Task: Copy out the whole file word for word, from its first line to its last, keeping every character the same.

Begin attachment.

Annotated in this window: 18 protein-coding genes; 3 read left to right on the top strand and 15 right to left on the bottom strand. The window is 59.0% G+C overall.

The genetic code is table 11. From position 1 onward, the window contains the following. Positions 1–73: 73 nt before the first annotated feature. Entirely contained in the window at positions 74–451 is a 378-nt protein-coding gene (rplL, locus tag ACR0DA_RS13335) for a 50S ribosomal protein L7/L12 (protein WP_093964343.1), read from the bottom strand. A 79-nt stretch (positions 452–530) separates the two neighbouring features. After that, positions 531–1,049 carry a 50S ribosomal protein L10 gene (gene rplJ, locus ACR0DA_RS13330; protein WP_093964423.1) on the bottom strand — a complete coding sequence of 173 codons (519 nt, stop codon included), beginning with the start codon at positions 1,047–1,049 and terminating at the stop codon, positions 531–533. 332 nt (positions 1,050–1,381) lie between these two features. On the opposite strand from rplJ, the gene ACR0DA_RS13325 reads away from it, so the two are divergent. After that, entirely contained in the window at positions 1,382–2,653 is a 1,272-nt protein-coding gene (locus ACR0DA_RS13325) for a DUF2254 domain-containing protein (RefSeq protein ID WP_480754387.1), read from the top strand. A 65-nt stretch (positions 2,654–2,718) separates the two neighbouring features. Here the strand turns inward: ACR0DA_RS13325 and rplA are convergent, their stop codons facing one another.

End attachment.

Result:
Annotated in this window: 18 protein-coding genes; 3 read left to right on the top strand and 15 right to left on the bottom strand. The window is 59.0% G+C overall.

The genetic code is table 11. From position 1 onward, the window contains the following. Positions 1–73: 73 nt before the first annotated feature. Entirely contained in the window at positions 74–451 is a 378-nt protein-coding gene (rplL, locus tag ACR0DA_RS13335) for a 50S ribosomal protein L7/L12 (protein WP_093964343.1), read from the bottom strand. A 79-nt stretch (positions 452–530) separates the two neighbouring features. After that, positions 531–1,049 carry a 50S ribosomal protein L10 gene (gene rplJ, locus ACR0DA_RS13330; protein WP_093964423.1) on the bottom strand — a complete coding sequence of 173 codons (519 nt, stop codon included), beginning with the start codon at positions 1,047–1,049 and terminating at the stop codon, positions 531–533. 332 nt (positions 1,050–1,381) lie between these two features. On the opposite strand from rplJ, the gene ACR0DA_RS13325 reads away from it, so the two are divergent. After that, entirely contained in the window at positions 1,382–2,653 is a 1,272-nt protein-coding gene (locus ACR0DA_RS13325) for a DUF2254 domain-containing protein (RefSeq protein ID WP_480754387.1), read from the top strand. A 65-nt stretch (positions 2,654–2,718) separates the two neighbouring features. Here the strand turns inward: ACR0DA_RS13325 and rplA are convergent, their stop codons facing one another.